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September 2021
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South China Morning Post (September 13)

2021/ 09/ 14 by jd in Global News

“Even as they struggle with one of the world’s worst Covid-19 outbreaks, nations across Southeast Asia are slowly realising that they can no longer afford the economy-crippling restrictions needed to squash it…. Regulators are pushing forward with plans to reopen, seeking to balance containing the virus with keeping people and money moving.”


Reuters (September 13)

2021/ 09/ 13 by jd in Global News

“Shortages of metals, plastics, wood and even liquor bottles are now the norm.” As these “hobble” the U.S. economy, “new challenges continue to arise, including hurricane disruptions to U.S. oil refineries.” Supply lines present additional challenges. “With so many manufacturers rushing to build supplies at the same time, the containers, ships, and trucks needed to move the goods often aren’t available, and have soared in cos…. That has disrupted some of the mechanisms that normally help keep supplies, and prices, in check.”


Bloomberg (August 13)

2021/ 08/ 15 by jd in Global News

“It seems like Japan’s big recovery is always a quarter away.” The economy may just barely manage growth in the second quarter, but the slow vaccination rollout and ongoing surges mean “the bounce in consumer spending that analysts had been forecasting will have to wait even longer.” Japan has earned “the dubious distinction of being the only G-7 economy to have its growth outlook for this year cut by the International Monetary Fund.”


Wall Street Journal (July 29)

2021/ 07/ 30 by jd in Global News

“The U.S. economy grew rapidly in the second quarter and exceeded its pre-pandemic size, but the outlook has suddenly turned cloudier due to the fast-spreading Delta coronavirus variant.”


Boston Globe (July 14)

2021/ 07/ 15 by jd in Global News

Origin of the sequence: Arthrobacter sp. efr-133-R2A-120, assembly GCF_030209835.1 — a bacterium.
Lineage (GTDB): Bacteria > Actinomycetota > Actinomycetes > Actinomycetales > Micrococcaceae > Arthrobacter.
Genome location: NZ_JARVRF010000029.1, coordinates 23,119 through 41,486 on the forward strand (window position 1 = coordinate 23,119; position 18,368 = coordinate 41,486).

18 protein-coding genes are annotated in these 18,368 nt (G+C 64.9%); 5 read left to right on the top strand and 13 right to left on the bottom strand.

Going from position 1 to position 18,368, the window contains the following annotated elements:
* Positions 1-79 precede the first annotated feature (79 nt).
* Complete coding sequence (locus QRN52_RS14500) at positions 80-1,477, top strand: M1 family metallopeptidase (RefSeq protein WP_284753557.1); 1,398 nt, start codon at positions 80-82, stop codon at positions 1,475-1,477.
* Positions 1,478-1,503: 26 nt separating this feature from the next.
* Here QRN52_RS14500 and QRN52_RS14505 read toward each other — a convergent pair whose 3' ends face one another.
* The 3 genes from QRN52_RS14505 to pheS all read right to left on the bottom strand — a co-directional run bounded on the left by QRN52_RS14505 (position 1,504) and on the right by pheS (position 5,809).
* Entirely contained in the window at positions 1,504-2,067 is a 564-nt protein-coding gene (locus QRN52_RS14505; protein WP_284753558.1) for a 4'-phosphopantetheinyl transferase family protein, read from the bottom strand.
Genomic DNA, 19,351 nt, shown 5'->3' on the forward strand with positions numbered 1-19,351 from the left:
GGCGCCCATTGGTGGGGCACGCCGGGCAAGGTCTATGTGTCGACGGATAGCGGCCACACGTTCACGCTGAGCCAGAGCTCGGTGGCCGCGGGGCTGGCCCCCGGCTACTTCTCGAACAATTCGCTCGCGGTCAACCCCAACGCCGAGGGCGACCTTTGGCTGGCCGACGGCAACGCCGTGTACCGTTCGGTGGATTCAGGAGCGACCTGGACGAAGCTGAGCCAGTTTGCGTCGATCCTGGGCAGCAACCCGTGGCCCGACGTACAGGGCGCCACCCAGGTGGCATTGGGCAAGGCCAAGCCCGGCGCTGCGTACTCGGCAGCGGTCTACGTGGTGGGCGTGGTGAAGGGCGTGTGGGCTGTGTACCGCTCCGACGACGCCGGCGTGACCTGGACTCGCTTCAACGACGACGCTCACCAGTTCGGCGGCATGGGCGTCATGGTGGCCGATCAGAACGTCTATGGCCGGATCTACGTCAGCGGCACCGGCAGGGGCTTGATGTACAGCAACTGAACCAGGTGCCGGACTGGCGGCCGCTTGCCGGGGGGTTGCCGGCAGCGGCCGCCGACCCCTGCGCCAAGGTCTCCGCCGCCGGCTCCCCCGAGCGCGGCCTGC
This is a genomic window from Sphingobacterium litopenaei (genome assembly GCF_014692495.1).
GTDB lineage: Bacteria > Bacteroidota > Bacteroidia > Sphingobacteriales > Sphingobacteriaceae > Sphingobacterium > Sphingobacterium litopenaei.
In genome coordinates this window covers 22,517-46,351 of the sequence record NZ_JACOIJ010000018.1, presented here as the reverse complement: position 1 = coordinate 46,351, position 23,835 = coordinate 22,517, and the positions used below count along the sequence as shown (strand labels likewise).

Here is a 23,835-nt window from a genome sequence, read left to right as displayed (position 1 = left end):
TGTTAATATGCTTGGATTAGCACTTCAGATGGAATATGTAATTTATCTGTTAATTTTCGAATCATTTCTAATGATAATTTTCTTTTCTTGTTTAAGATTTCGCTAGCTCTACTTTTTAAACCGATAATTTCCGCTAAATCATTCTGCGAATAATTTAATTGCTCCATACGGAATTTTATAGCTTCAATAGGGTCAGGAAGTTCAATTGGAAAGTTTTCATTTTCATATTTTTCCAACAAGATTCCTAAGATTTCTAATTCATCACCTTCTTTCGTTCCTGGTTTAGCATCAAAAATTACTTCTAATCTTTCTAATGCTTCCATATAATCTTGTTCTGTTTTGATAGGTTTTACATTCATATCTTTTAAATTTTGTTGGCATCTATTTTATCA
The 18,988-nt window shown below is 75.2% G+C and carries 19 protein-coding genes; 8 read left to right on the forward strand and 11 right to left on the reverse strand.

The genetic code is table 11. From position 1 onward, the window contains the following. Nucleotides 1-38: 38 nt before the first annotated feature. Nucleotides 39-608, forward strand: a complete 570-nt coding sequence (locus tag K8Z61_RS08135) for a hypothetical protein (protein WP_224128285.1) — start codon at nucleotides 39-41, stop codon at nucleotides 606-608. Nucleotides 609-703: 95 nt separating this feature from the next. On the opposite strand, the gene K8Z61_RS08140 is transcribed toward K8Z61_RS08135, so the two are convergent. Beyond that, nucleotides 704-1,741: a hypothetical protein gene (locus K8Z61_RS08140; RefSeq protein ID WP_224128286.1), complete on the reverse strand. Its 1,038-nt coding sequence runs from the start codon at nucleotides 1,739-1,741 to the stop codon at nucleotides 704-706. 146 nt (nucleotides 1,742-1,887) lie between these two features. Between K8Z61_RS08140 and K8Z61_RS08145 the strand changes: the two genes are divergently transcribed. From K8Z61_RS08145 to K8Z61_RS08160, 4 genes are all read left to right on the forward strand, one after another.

“The Boston-Cambridge economy may never be the same after the COVID-19 pandemic.” Throughout the region, a “long-term acceptance of remote work and changes in commuting and travel habits” are expected to continue. As employees spend less time in the office, “demand for office space could drop by up to 20 percent, and commuter rail usage could fall between 15 and 50 percent from pre-pandemic levels.”


MarketWatch (July 13)

2021/ 07/ 14 by jd in Global News

“U.S. stock indexes on Tuesday morning edged slightly lower from Monday’s record closes, as investors assessed a hotter-than-expected consumer inflation report for June, which suggests to some that the Federal Reserve may need to consider removing some of its monetary policy measures to avoid an overheated post-COVID economy.”


Washington Post (July 9)

2021/ 07/ 11 by jd in Global News

“Tokyo’s newly rebuilt, 68,000-capacity National Stadium… will be empty throughout the Games, symbolizing the vast sums of money invested in these Olympics with little reward for the people of Japan or the country’s economy.” The spectator ban “highlights the government’s failure to get its vaccination program underway early enough to allow the Games to take place safely with fans.”


Financial Times (July 2)

2021/ 07/ 04 by jd in Global News

“The readings on the Tankan, widely regarded as Japan’s most reliable economic data series, suggest Asia’s only G7 economy is well-positioned for growth in the second half of the year.”


Atlanta Journal Constitution (June 23)

2021/ 06/ 25 by jd in Global News

“American leisure air travel is bouncing back quickly after plunging last year. But it could take months or years for business travel to return to normal—if ever—even as more companies prepare to bring workers back to offices.” For metro Atlanta’s economy and Hartsfield-Jackson International Airport, “that spells uncertainty.”


New York Times (May 18)

2021/ 05/ 19 by jd in Global News

“With much of the country under a state of emergency and deaths climbing,” Japan’s “yo-yoing economic pattern” is expected to continue “until the country has vaccinated a significant portion of its population.” Given the “plodding” pace of its vaccination program, this “dynamic could potentially push the country back into recession — defined as two consecutive quarters of contraction — later this year, as it struggles to check the spread of deadlier and more contagious coronavirus variants.”


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